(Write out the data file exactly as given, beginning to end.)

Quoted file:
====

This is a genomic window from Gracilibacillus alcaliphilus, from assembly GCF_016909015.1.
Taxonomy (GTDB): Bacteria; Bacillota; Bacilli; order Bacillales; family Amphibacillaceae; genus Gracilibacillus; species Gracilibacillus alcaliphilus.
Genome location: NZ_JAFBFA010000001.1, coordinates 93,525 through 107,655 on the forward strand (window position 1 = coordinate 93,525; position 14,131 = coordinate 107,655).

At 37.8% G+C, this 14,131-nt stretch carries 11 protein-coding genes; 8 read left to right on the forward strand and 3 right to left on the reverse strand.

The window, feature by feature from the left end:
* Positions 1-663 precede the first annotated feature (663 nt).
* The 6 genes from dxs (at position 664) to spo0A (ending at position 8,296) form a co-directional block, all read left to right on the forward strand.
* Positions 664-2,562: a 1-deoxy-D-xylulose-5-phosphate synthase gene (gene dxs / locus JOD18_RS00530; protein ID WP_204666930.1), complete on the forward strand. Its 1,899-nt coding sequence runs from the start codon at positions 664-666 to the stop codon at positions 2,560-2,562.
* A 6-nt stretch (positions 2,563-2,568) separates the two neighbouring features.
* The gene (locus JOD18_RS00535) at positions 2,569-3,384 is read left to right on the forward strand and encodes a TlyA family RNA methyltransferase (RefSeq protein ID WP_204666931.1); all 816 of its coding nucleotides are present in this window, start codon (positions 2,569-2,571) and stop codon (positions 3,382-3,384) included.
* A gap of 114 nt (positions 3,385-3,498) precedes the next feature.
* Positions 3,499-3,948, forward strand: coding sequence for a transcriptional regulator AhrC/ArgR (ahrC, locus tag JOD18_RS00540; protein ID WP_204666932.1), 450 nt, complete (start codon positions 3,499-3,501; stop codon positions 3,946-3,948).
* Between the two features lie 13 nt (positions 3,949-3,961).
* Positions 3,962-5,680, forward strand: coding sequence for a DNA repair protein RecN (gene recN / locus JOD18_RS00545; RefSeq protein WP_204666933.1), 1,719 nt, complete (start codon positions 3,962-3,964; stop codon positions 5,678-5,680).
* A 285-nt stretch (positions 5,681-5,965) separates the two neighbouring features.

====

This is a genomic window from Gracilibacillus alcaliphilus, from assembly GCF_016909015.1.
Taxonomy (GTDB): Bacteria; Bacillota; Bacilli; order Bacillales; family Amphibacillaceae; genus Gracilibacillus; species Gracilibacillus alcaliphilus.
Genome location: NZ_JAFBFA010000001.1, coordinates 93,525 through 107,655 on the forward strand (window position 1 = coordinate 93,525; position 14,131 = coordinate 107,655).

At 37.8% G+C, this 14,131-nt stretch carries 11 protein-coding genes; 8 read left to right on the forward strand and 3 right to left on the reverse strand.

The window, feature by feature from the left end:
* Positions 1-663 precede the first annotated feature (663 nt).
* The 6 genes from dxs (at position 664) to spo0A (ending at position 8,296) form a co-directional block, all read left to right on the forward strand.
* Positions 664-2,562: a 1-deoxy-D-xylulose-5-phosphate synthase gene (gene dxs / locus JOD18_RS00530; protein ID WP_204666930.1), complete on the forward strand. Its 1,899-nt coding sequence runs from the start codon at positions 664-666 to the stop codon at positions 2,560-2,562.
* A 6-nt stretch (positions 2,563-2,568) separates the two neighbouring features.
* The gene (locus JOD18_RS00535) at positions 2,569-3,384 is read left to right on the forward strand and encodes a TlyA family RNA methyltransferase (RefSeq protein ID WP_204666931.1); all 816 of its coding nucleotides are present in this window, start codon (positions 2,569-2,571) and stop codon (positions 3,382-3,384) included.
* A gap of 114 nt (positions 3,385-3,498) precedes the next feature.
* Positions 3,499-3,948, forward strand: coding sequence for a transcriptional regulator AhrC/ArgR (ahrC, locus tag JOD18_RS00540; protein ID WP_204666932.1), 450 nt, complete (start codon positions 3,499-3,501; stop codon positions 3,946-3,948).
* Between the two features lie 13 nt (positions 3,949-3,961).
* Positions 3,962-5,680, forward strand: coding sequence for a DNA repair protein RecN (gene recN / locus JOD18_RS00545; RefSeq protein WP_204666933.1), 1,719 nt, complete (start codon positions 3,962-3,964; stop codon positions 5,678-5,680).
* A 285-nt stretch (positions 5,681-5,965) separates the two neighbouring features.